How will the expansion of unemployment benefits in response to the COVID-19 pandemic be recorded in the NIPAs?

The Coronavirus Aid, Relief and Economic Security Act (CARES), which was signed into law on March 27, 2020, provides $268 billion for expanded unemployment insurance benefits provided through three programs:

  • The Federal Pandemic Unemployment Compensation (PUC) payments are $600 weekly supplemental benefits for people receiving unemployment benefits for weeks of unemployment between April 5, 2020, and July 31, 2020.
  • The Pandemic Unemployment Assistance (PUA) program temporarily provides unemployment benefits to people who are not usually eligible including the self-employed, independent contractors, and those with limited work history if they are unable to work for reasons related to COVID-19. This program pays for up to 39 weeks of unemployment benefits between January 27, 2020 and December 31, 2020.
  • The Pandemic Emergency Unemployment Compensation (PEUC) program provides an additional 13 weeks of unemployment benefits to people who have exhausted all available regular and extended unemployment benefits through December 31, 2020.  

In the NIPAs, unemployment insurance benefits are classified as federal social benefits to persons regardless of whether they are financed by the unemployment trust fund or by separate federal appropriations. Social benefits are published as a component of federal government expenditures on line 28 of NIPA Table 3.2 and as a component of personal income on line 17 of NIPA Table 2.1 and NIPA Table 2.6. Quarterly values of unemployment benefits are also published on NIPA Underlying Detail Table 3.12U. Regular and extended unemployment benefits, including benefits paid to people eligible through the PUA program and the value of supplemental PUC payments, are included on line 8 and PEUC benefits on line 11. BEA's estimates of unemployment benefits are based on weekly data on the number of people claiming regular state benefits, PUA benefits, and PEUC benefits from the Department of Labor's Employment and Training Administration.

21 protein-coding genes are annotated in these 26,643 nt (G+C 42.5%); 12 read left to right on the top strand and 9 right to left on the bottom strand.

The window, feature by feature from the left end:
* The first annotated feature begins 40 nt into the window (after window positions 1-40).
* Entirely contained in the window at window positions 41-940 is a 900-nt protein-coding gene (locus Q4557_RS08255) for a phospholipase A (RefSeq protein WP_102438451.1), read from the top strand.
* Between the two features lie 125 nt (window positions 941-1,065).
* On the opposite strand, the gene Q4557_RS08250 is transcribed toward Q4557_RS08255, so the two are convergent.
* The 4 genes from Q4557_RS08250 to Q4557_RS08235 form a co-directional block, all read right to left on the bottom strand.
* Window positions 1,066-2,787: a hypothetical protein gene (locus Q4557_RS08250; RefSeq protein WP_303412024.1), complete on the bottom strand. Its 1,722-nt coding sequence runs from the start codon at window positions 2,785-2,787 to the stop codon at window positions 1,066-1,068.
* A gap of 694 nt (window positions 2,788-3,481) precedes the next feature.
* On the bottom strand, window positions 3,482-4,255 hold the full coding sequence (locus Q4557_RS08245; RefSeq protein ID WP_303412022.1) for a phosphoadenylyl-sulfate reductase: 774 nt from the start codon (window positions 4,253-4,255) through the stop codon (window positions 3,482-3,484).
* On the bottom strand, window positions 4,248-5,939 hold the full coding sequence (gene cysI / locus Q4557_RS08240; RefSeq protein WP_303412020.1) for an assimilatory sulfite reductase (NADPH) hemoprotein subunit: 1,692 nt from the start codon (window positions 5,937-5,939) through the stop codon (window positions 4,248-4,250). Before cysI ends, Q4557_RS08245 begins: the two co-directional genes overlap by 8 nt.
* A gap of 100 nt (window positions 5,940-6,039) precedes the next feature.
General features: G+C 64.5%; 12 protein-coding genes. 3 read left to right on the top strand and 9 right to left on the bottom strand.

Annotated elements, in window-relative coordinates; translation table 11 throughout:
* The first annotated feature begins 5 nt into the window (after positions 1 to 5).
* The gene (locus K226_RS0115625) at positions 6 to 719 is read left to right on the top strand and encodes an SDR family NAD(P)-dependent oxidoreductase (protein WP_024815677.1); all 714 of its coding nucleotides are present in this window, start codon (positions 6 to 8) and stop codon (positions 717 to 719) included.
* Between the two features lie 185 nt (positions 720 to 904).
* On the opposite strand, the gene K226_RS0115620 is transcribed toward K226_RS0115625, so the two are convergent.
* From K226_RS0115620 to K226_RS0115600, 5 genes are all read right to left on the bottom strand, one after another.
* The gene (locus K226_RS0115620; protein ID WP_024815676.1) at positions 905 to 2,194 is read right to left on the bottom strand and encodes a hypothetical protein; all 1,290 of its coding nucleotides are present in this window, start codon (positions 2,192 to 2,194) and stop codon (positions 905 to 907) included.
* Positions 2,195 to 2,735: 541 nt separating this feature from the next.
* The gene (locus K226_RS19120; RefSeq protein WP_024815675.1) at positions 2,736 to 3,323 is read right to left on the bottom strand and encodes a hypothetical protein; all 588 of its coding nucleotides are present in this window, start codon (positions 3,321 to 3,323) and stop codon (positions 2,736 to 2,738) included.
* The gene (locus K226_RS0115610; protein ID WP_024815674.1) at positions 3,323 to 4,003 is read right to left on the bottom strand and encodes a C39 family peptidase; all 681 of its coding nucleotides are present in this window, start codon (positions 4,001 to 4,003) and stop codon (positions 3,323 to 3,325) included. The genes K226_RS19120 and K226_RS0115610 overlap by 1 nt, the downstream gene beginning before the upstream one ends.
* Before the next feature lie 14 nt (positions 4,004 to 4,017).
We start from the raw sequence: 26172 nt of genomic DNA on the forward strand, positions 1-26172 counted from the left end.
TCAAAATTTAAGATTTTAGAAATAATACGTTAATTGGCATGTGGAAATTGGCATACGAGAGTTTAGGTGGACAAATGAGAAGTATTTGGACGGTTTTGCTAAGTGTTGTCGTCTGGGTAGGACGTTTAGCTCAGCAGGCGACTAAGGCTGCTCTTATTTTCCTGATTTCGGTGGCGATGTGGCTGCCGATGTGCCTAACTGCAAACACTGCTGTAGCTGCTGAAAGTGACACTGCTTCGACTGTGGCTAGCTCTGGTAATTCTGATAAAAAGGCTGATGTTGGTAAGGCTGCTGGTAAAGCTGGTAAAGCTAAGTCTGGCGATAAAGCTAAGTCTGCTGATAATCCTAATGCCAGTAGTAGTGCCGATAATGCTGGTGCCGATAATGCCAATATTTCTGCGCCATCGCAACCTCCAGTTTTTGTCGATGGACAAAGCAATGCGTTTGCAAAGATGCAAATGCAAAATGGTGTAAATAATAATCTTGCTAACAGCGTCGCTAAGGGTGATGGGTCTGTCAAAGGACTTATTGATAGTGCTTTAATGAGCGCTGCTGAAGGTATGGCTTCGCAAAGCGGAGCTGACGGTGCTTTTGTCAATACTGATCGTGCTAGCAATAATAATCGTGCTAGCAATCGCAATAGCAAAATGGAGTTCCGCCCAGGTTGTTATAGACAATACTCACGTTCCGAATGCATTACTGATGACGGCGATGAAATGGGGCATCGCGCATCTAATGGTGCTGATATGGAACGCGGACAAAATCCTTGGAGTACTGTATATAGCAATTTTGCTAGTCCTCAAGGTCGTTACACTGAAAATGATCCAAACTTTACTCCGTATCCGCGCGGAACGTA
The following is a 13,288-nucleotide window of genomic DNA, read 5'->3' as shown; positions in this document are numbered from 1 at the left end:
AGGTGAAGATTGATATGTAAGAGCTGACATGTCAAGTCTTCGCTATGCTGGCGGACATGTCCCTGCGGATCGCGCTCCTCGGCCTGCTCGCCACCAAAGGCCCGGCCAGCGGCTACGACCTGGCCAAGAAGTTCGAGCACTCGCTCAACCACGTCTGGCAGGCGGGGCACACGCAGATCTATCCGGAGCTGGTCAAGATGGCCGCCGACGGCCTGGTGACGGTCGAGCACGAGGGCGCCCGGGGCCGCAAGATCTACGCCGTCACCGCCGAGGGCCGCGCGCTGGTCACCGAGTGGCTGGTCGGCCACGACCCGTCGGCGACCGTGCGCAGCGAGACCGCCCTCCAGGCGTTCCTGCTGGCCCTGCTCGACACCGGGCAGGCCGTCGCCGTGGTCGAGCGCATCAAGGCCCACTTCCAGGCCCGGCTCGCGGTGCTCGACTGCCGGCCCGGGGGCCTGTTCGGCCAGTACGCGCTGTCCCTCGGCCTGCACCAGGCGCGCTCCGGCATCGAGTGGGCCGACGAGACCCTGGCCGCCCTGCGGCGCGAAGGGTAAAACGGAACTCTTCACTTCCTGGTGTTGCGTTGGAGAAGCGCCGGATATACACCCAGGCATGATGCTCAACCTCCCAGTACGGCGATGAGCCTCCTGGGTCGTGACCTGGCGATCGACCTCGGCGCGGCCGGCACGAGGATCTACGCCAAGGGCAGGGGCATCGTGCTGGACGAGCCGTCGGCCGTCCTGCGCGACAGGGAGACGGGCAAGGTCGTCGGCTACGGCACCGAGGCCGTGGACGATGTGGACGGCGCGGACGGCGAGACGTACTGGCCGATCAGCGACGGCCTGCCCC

The Families First Coronavirus Response Act (FFRCA), which was signed into law on March 18, 2020, provides $4.7 billion in additional funding to state governments to administer unemployment programs and fund benefit payments:

  • Emergency administrative grants to states fund activities related to processing and paying unemployment insurance benefits. To receive these grants, states must meet specified criteria, including waiving one-week waiting periods and work search requirements.
  • The federal government funds 100 percent of the cost of extended unemĀ­ployment benefits through December 2020 for states that receive emergency administrative grants.  Usually, the federal government funds 50 percent of these benefit costs.

Although all unemployment benefits are classified as federal social benefits in the NIPAs, unemployment insurance programs are administered by state governments and their administrative expenses are included in estimates of state and local government output and consumption expenditures. Federal grants to the states to fund the administration of these programs are recorded as federal government current expenditures on line 31 of NIPA Table 3.2 and as state and local government current receipts on line 18 of NIPA Table 3.3.